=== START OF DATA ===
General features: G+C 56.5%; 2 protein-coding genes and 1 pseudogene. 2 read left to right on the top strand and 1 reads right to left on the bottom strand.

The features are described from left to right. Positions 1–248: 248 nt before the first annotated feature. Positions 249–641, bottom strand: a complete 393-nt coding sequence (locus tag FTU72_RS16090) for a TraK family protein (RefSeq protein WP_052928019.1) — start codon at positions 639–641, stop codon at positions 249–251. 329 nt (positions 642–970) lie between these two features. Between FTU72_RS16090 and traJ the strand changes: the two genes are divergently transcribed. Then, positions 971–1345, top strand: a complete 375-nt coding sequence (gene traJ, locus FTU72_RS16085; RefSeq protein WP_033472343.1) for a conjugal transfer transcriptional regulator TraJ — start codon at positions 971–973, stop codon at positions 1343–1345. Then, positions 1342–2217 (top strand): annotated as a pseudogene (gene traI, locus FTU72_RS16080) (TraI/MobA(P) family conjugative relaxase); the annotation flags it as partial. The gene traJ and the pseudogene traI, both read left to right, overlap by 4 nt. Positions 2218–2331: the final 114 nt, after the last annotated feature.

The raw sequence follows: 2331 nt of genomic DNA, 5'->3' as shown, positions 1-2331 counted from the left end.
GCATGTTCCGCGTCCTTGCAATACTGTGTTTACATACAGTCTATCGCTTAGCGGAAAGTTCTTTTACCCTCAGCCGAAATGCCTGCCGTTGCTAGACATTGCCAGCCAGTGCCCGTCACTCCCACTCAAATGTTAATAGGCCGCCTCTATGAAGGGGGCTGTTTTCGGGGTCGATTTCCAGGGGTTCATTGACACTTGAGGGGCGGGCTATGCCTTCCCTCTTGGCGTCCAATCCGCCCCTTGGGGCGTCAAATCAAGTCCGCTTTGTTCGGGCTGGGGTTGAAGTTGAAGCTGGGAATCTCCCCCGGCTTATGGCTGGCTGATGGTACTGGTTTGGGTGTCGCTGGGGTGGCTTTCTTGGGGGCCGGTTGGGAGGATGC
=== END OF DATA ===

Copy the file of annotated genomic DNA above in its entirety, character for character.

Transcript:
General features: G+C 56.5%; 2 protein-coding genes and 1 pseudogene. 2 read left to right on the top strand and 1 reads right to left on the bottom strand.

The features are described from left to right. Positions 1–248: 248 nt before the first annotated feature. Positions 249–641, bottom strand: a complete 393-nt coding sequence (locus tag FTU72_RS16090) for a TraK family protein (RefSeq protein WP_052928019.1) — start codon at positions 639–641, stop codon at positions 249–251. 329 nt (positions 642–970) lie between these two features. Between FTU72_RS16090 and traJ the strand changes: the two genes are divergently transcribed. Then, positions 971–1345, top strand: a complete 375-nt coding sequence (gene traJ, locus FTU72_RS16085; RefSeq protein WP_033472343.1) for a conjugal transfer transcriptional regulator TraJ — start codon at positions 971–973, stop codon at positions 1343–1345. Then, positions 1342–2217 (top strand): annotated as a pseudogene (gene traI, locus FTU72_RS16080) (TraI/MobA(P) family conjugative relaxase); the annotation flags it as partial. The gene traJ and the pseudogene traI, both read left to right, overlap by 4 nt. Positions 2218–2331: the final 114 nt, after the last annotated feature.

The raw sequence follows: 2331 nt of genomic DNA, 5'->3' as shown, positions 1-2331 counted from the left end.
GCATGTTCCGCGTCCTTGCAATACTGTGTTTACATACAGTCTATCGCTTAGCGGAAAGTTCTTTTACCCTCAGCCGAAATGCCTGCCGTTGCTAGACATTGCCAGCCAGTGCCCGTCACTCCCACTCAAATGTTAATAGGCCGCCTCTATGAAGGGGGCTGTTTTCGGGGTCGATTTCCAGGGGTTCATTGACACTTGAGGGGCGGGCTATGCCTTCCCTCTTGGCGTCCAATCCGCCCCTTGGGGCGTCAAATCAAGTCCGCTTTGTTCGGGCTGGGGTTGAAGTTGAAGCTGGGAATCTCCCCCGGCTTATGGCTGGCTGATGGTACTGGTTTGGGTGTCGCTGGGGTGGCTTTCTTGGGGGCCGGTTGGGAGGATGC